|Publication number||US4234684 A|
|Application number||US 06/102,504|
|Publication date||Nov 18, 1980|
|Filing date||Dec 11, 1979|
|Priority date||Dec 11, 1979|
|Also published as||EP0030460A1|
|Publication number||06102504, 102504, US 4234684 A, US 4234684A, US-A-4234684, US4234684 A, US4234684A|
|Inventors||Bernard J. Abbott, John G. Whitney|
|Original Assignee||Eli Lilly And Company|
|Export Citation||BiBTeX, EndNote, RefMan|
|Patent Citations (2), Non-Patent Citations (1), Referenced by (11), Classifications (19)|
|External Links: USPTO, USPTO Assignment, Espacenet|
1. Field of the Invention
Mycophenolic acid glucoside is useful in the treatment of psoriasis and gout; it also inhibits the growth of transplanted tumor cells in mice and rats (see R. E. Holmes, U.S. Pat. No. 3,903,071).
Mycophenolic acid and mycophenolic acid glucoside have structures 1 and 2, respectively: ##STR1## 1 R=H (mycophenolic acid); 2 R=β-D-glucopyranosyl (mycophenolic acid glucoside).
A chemical name for mycophenolic acid glucoside is 6-[4-(β-D-glucopyranosyl)-6-methoxy-7-methyl-3-oxo-5-phthalanyl]-4-methyl-4-hexenoic acid.
The method of preparing mycophenolic acid glucoside which is described in U.S. Pat. No. 3,903,071 is a complex chemical one. This method requires many steps and is not very practical on a manufacturing scale.
2. The Prior Art
A group at Imperial Chemical Industries Ltd. (ICI) conducted an extensive screening program for microorganisms that could modify mycophenolic acid. Through their studies, the ICI group found over 20 microbial transformation products of mycophenolic acid. Mycophenolic acid glucoside, however, was not among the products that were found. [See D. F. Jones, et al., J. Chem. Soc. (C) 1970, 1725-1737].
There have been examples of microbiological glucosylation of organic compounds. Vanek and his group at the Czechoslovak Academy of Sciences have accomplished glucosylation of dihydroxyanthraquinones. Specific compounds that were glucosylated were alizarin, quinizarin, chrysazin, and anthraflavin. [See Z. Vanek et al., Folia Microbiol. 18, 524-526 (1973); N. Hovorkova, et al., Coll. Czech. Chem. Commun. 39, 662-667 (1974); and J. Mateju, et al., Folia Microbiol. 19, 307-316 (1974)].
Yamada, et al., at the University of Kyoto reported on the glucosylation of pyridoxine. They found that this reaction is catalyzed by various α-glucosidases. The enzymes Takadiastase B (Aspergillus), mold maltase (A. niger), and yeast α-glucosidase all catalyzed the glucosylation reaction. [See F. Kawai, et al., Agr. Biol. Chem. 35 (2), 184-190 (1971); ibid. 35 (11), 1660-1667 (1971); and ibid. 37 (8), 163-165 (1973)].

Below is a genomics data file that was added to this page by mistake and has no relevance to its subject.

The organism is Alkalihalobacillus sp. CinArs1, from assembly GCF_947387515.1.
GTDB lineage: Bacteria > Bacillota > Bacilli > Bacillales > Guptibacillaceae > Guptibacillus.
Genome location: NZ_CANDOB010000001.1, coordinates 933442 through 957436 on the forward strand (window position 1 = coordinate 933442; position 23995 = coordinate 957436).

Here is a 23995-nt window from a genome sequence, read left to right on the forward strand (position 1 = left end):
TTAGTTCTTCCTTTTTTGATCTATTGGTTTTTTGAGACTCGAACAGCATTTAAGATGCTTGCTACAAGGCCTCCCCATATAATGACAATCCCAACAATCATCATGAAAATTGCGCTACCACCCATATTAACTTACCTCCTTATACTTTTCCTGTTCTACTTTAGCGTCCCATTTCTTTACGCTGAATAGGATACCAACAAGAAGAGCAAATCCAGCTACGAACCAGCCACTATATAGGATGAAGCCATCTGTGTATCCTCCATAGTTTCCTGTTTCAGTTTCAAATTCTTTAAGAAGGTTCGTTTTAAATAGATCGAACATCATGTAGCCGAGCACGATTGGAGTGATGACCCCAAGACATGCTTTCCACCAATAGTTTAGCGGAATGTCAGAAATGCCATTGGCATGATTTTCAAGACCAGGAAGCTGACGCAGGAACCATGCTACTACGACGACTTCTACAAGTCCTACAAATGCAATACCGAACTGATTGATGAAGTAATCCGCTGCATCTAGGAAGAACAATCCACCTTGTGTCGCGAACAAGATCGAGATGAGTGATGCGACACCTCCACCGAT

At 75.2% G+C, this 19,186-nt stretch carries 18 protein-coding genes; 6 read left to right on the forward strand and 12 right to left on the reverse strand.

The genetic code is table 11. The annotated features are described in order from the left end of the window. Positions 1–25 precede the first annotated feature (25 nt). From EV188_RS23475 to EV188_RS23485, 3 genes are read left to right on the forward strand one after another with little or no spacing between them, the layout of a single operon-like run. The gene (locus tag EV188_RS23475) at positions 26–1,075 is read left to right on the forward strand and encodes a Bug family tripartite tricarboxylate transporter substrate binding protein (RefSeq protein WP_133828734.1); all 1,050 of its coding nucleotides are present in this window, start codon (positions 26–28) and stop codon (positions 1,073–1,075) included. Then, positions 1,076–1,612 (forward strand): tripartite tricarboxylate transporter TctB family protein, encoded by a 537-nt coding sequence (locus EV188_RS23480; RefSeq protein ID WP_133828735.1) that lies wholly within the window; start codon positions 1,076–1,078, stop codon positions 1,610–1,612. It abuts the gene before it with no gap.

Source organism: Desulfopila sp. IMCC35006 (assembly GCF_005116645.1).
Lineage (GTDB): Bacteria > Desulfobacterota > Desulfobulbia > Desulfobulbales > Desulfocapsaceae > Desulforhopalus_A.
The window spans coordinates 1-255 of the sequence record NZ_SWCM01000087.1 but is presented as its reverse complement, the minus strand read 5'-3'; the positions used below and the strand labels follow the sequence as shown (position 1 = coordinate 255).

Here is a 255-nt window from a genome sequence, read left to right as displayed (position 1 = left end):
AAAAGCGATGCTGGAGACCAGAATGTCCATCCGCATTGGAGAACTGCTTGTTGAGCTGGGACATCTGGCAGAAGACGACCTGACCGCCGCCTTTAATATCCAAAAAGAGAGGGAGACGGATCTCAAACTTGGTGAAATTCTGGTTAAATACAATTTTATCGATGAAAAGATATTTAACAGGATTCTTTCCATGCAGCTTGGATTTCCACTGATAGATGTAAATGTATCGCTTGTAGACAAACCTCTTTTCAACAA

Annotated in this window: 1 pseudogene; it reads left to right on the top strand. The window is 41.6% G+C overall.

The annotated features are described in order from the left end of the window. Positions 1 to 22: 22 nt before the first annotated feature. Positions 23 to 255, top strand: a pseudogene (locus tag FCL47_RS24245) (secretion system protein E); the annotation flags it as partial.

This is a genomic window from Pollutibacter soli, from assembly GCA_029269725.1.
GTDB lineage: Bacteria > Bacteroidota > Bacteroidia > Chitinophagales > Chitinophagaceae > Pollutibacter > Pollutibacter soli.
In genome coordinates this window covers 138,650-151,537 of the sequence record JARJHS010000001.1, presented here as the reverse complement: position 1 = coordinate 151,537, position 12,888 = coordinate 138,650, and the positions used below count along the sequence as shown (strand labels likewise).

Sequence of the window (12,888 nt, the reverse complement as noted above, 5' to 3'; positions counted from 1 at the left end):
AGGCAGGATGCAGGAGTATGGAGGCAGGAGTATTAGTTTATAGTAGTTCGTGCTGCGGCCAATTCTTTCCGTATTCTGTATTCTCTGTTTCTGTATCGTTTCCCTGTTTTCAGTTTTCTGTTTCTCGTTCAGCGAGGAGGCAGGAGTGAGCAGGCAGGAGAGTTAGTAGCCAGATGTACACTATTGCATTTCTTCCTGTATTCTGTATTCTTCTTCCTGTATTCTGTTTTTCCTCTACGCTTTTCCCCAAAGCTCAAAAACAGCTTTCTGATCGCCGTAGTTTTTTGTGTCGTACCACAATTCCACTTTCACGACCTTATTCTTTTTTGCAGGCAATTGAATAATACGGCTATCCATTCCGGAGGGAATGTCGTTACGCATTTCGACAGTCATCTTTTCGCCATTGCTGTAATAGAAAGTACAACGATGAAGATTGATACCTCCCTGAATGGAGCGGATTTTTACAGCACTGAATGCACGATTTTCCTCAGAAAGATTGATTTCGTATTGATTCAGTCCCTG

More recently, Kieslich, et al., reported that an enzyme produced by Sporotricum sulfuresens catalyzed the glucosylation of 5,7-dichloro-2-methyl-8-quinolinol to give the 4-O-methyl-β-glucoside derivative. A 4-O-methyl-β-glucoside derivative of 6-hydroxytetralone was similarly formed. [See K. Kieslich, et al., Chem. Ber. 109, 2259-2265 (1976)].
Brannon et al. reported the preparation of a glucosyl derivative of the polyether antibiotic monensin (metabolite A-27106) using the enzyme system of Streptomyces candidus NRRL 5449 in U.S. Pat. No. 3,932,619.
Notwithstanding the glucosylation reactions known in the art, it is impossible to predict whether glucosylation will occur when a chemically different substrate is presented. Enzymatic glucosylation of a structure such as that of mycophenolic acid has not been reported. The fact that mycophenolic acid can be successfully glucosylated enzymatically was especially surprising since the extensive microbial transformation studies of the ICI group did not give such a product.
This invention relates to an improved method of preparing mycophenolic acid glucoside by enzymatic conversion of mycophenolic acid to give mycophenolic acid glucoside. The conversion is effected by contacting mycophenolic acid with glucose in the presence of a glucosylating enzyme selected from that produced by Streptomyces candidus NRRL 5449 and that produced by Streptomyces aureofaciens NRRL 2209 in an aqueous medium until mycophenolic acid glucoside is produced.
This invention relates to a new method for preparing mycophenolic acid glucoside. This method involves enzymatically converting mycophenolic acid to mycophenolic acid glucoside. Enzymatic conversion is accomplished by contacting mycophenolic acid with glucose in the presence of a glucosylating enzyme selected from that produced by Streptomyces candidus NRRL 5449 and that produced by Streptomyces aureofaciens NRRL 2209 in an aqueous medium until mycophenolic acid glucoside is produced. Mycophenolic acid glucoside can be recovered from the medium by methods known in the art.
Mycophenolic acid is produced by many species of Penicillium, e.g., P. brevi-compactum, P. stoloniferum, P. scabrum, P. nagemi, P. szaferi, P. patus-mei, P. griscobrunneum, and P. viridicatum [P. W. Clutterbuck et al., Biochem. J. 26, 1442-1458 (1932)]. Two strains of P. stoloniferum which produce mycophenolic acid, for example, are P. stoloniferum NRRL 859 and P. stoloniferum NRRL 11078.
In carrying out the method of this invention, either purified mycophenolic acid or partially purified mycophenolic acid may be used as a starting material. The enzyme that glucosylates mycophenolic acid is produced by a strain of S. aureofaciens NRRL 2209 or S. candidus NRRL 5449.